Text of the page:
In Springfield, Mass., police announced that 13 people had been caught dumping household trash and furniture in a wooded area near town. The alleged illegal dumpers were recorded by hidden camera detectors placed near the area in an investigation that included aid from both state, and local officials. This, according to the Springfield Republican.
The perpetrators were each issued $300 in citations for illegal dumping under the state’s Department of Environmental Protection “Candid Camera” surveillance program. Video footage was obtained by CBS affiliate Channel 3 in Springfield, and is featured below:
The trash, which includes mattresses, tires, furniture, and other similar items could have been hauled away from the perpetrator’s homes for little to no cost; any costs certainly would not have amounted to the $300 fine.
The state EPA and local communities have been partnering since 2005 in an effort to end illegal dumping in the state, a practice environmentalists claim, ruins the environment.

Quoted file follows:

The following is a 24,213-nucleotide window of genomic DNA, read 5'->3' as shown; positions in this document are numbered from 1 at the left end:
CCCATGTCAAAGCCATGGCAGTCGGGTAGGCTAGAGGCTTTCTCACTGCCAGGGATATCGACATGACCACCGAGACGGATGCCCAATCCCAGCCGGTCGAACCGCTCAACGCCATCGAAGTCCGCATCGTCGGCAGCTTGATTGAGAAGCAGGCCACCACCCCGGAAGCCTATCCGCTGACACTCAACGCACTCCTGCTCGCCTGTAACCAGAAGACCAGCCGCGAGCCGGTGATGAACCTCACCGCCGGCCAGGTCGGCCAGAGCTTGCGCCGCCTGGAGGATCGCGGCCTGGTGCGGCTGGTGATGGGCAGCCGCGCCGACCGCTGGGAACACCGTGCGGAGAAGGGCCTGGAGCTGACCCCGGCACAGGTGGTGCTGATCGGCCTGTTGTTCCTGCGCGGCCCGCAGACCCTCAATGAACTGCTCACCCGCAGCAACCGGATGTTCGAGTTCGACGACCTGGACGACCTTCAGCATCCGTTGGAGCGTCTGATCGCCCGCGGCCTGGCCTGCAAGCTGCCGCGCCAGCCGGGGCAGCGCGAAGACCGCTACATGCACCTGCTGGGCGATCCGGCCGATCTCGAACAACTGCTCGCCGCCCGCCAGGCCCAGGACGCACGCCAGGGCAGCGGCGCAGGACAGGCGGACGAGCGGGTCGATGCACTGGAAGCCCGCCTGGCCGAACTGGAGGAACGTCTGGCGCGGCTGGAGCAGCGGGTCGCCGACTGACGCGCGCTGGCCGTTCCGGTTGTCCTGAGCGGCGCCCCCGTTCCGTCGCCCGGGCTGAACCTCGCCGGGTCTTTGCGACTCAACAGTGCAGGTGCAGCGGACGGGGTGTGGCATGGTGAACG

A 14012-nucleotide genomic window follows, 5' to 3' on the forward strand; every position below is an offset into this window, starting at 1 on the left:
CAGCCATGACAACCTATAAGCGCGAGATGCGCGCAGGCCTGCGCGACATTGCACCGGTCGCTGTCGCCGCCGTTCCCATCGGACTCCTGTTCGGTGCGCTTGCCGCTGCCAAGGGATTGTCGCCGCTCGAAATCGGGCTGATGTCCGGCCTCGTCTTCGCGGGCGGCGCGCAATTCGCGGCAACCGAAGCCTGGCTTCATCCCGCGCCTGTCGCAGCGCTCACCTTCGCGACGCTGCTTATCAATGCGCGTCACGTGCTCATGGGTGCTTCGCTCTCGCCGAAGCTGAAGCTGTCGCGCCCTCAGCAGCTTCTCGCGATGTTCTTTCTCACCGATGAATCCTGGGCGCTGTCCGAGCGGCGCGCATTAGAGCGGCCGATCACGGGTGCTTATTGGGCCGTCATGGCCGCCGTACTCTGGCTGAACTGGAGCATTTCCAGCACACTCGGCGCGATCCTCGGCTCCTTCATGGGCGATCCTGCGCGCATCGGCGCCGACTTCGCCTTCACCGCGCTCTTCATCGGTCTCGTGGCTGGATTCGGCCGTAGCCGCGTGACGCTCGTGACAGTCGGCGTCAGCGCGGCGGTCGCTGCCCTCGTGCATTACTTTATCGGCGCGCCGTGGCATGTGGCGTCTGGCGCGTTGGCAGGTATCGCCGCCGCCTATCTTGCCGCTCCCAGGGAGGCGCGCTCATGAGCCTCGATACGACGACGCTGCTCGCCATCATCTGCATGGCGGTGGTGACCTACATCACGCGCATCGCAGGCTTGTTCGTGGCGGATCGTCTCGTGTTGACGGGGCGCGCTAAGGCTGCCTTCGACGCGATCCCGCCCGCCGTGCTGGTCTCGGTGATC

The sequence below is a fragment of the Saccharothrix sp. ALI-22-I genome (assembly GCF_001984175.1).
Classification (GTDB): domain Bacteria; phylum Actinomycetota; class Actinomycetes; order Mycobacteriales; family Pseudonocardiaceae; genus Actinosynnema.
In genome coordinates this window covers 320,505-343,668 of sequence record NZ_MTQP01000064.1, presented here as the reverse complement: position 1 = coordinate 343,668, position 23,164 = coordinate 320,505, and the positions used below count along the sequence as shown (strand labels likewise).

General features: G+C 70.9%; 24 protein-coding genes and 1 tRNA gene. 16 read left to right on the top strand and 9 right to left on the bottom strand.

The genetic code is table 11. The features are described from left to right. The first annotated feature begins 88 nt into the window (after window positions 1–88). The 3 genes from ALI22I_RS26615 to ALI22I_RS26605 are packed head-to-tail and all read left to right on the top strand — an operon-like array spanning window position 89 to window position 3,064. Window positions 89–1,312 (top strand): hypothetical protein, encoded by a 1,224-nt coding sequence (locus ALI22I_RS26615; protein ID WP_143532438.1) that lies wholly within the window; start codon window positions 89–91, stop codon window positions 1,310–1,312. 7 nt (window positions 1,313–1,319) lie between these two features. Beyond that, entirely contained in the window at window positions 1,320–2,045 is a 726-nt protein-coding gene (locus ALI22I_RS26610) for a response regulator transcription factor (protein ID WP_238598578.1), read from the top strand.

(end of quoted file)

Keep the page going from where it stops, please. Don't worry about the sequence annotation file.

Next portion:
The use of high-resolution video cameras, available at reasonable prices, has been growing; recently, they’ve been instituted on the US-Mexican border to record illegal immigration, and throughout city streets across the nation to keep an eye out for illegal activity.
Massachusetts’ used small, battery-powered digital cameras equipped with infrared night vision and motion detectors. When the motion detector catches movement, the camera records. Sound sensors are also used with hidden video surveillance equipment systems, and are great devices to employ when a low-cost, non-labor intensive solution is needed.